Edmund Burke Today, or The Social Importance of the  Musical Hamilton

Edmund Burke Today, or The Social Importance of the Musical Hamilton

A common refrain these days is that our nation’s founders established a government that was supposed to be exclusionary either, perhaps even an inherently racist, sexist, or otherwise prejudiced system of government. Not only is this inaccurate, it is dangerous manner of thinking. While there do exist valuable critiques of the founders, the narrative provided by the likes of the musical Hamilton holds a much greater social importance.

Though it has generally been reviewed as a great work of art with a "good enough" representation of history, Hamilton too has its critics. They fear that lines such as Angelica Schuyler's, "to include women in the sequel [to the Declaration of Independence]," a potentially generous account of Alexander Hamilton's relationship with abolition, and a glossing over of slave ownership by Thomas Jefferson, George Washington, and others presents contemporary audiences with too favorable of an impression of these historic politicians. There is no such thing.

The great conservative Edmund Burke would have agreed that Hamilton may be the most important and beneficial type of work that modern audiences could enjoy because of his political theory of history. For Burke, history held a sacred place within society, providing laws, moralities, and norms. Furthermore, history provides the answers and solutions to the great questions and problems of yesteryear, often times at the courtesy of the past's greatest minds. With a grasp of history, societies could continually progress and formulate new answers for questions that did not even occur to one's ancestors—but only because they provided a foundation for new thoughts. This, Burke termed as prejudice: the ability to have answers without having to ask their prerequisite questions.

Burke, famous for his rejection of revolution in Reflections on the Revolution in France, held stances towards the American revolutionary that were somewhat contradictory. He sympathized with the Colonies' concerns and grievances, but did not approve of their protestations; was firmly opposed to usurping any standing political regime, but was an admirer of the newly-formed United States. He even held animosity towards a few of the founding revolutionaries, but he would love how they are portrayed by Hamilton. Instead of simply representing a means of entertainment, Hamilton presents itself as the most important historical prejudice: deference towards the greatness of our national forebearers.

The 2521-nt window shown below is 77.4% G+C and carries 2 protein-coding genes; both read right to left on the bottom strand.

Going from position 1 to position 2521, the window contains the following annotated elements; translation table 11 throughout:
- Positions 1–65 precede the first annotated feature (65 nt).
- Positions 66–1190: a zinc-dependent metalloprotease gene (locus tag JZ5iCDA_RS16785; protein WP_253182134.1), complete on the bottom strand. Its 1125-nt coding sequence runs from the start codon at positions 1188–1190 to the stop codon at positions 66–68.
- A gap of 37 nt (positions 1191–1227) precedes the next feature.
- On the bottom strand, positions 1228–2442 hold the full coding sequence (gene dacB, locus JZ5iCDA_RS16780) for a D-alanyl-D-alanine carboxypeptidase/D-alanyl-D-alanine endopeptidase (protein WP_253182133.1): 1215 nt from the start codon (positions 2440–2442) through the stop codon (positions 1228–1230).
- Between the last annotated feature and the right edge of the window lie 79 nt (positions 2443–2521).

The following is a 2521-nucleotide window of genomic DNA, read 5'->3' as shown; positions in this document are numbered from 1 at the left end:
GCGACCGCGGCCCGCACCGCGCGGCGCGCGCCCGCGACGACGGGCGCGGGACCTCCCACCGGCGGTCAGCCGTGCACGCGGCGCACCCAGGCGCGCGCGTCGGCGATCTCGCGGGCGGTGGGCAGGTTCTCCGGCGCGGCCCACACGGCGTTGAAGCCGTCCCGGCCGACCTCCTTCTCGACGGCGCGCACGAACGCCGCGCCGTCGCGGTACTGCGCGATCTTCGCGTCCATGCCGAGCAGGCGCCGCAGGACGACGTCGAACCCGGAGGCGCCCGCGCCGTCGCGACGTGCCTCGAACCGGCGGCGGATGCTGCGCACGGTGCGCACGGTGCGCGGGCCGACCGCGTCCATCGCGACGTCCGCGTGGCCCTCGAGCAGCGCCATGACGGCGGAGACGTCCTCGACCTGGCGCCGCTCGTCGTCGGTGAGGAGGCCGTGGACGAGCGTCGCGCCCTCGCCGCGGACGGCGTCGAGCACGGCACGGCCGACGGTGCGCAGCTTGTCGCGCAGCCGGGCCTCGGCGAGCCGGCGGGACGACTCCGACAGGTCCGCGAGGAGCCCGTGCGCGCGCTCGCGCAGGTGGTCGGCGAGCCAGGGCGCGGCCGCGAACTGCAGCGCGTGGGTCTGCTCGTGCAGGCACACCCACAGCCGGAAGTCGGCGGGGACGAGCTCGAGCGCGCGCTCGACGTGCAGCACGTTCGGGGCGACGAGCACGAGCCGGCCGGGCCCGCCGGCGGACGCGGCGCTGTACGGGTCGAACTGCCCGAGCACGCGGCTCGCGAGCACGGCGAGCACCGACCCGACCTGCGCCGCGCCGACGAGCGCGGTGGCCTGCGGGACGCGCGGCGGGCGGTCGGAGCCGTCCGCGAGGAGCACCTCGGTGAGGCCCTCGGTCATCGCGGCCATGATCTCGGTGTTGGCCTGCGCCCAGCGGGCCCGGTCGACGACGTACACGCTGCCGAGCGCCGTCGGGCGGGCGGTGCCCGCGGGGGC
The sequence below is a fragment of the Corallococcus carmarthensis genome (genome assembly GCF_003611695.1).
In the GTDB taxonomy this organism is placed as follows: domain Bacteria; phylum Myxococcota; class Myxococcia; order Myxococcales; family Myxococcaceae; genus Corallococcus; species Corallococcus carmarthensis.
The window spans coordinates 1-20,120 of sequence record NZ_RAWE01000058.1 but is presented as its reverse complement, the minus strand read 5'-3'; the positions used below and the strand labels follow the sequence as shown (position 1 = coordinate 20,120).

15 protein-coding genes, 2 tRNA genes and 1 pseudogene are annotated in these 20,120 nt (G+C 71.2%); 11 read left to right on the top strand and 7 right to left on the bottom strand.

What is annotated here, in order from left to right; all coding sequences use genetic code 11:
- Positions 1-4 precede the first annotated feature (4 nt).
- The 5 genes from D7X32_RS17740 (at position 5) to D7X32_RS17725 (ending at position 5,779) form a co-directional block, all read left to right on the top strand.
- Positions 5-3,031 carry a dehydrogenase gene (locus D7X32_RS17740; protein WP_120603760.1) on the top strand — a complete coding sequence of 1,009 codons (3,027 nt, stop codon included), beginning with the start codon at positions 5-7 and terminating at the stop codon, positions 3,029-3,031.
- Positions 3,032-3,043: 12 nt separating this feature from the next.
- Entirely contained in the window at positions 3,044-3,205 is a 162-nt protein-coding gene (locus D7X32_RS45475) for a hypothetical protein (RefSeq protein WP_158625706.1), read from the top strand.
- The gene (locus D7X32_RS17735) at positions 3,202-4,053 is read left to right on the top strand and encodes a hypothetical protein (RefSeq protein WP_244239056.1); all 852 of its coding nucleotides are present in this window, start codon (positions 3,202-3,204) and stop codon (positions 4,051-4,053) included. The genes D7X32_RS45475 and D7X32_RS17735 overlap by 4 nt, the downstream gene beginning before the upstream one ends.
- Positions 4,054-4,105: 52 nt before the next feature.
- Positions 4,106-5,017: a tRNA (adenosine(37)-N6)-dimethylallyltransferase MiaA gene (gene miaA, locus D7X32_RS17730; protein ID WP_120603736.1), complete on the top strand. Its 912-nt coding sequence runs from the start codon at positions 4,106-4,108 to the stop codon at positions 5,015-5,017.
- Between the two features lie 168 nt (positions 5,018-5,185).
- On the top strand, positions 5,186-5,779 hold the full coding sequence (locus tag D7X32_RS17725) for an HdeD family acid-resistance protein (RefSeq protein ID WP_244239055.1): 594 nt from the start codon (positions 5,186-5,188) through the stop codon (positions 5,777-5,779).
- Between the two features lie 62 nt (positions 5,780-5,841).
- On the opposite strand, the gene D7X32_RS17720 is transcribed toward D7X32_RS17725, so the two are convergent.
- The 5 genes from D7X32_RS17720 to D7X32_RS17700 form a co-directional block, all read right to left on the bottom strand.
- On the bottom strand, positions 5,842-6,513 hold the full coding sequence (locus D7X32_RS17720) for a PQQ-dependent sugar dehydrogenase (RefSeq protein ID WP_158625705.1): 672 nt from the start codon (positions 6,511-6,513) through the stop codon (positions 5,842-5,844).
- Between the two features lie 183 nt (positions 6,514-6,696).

Under a pious predilection for those ancestors, your imaginations would have realized in them a standard of virtue and wisdom, beyond the vulgar practice of the hour: and you would have risen with the example to whose imitation you aspired. Respecting your forefathers, you would have been taught to respect yourselves.
— Edmund Burke, Reflections on the Revolution in France

By celebrating these figures as greater men of a greater age than our own, we help ourselves become better and, at the very least, prevent a sort of nihlistic regression. Of course, any serious academic inquiry into the lives of Alexander Hamilton, et al. will find them to be ordinary, flawed characters. The inequality among sex, race, and class of the independent United States are certainly problematic by the liberal standards of modernity. Yet, it serves no progressive purpose to underscore this. If we believe or tell ourselves that this country was a tyranny founded by monsters, then we lose the important cultural safeguard that is our prejudice, telling us we cannot become a tyranny of monsters. In many ways, this is what modern Progressive Liberalism does. The likes of Noam Chomsky and Michael Moore who paint such a critical caricature of America tell us that from its inception, this country has been a leech on its surroundings or a force for evil in the world. Even if this was true, saying this is historically so, while providing extreme and unrepresentative examples, normalizes such behavior.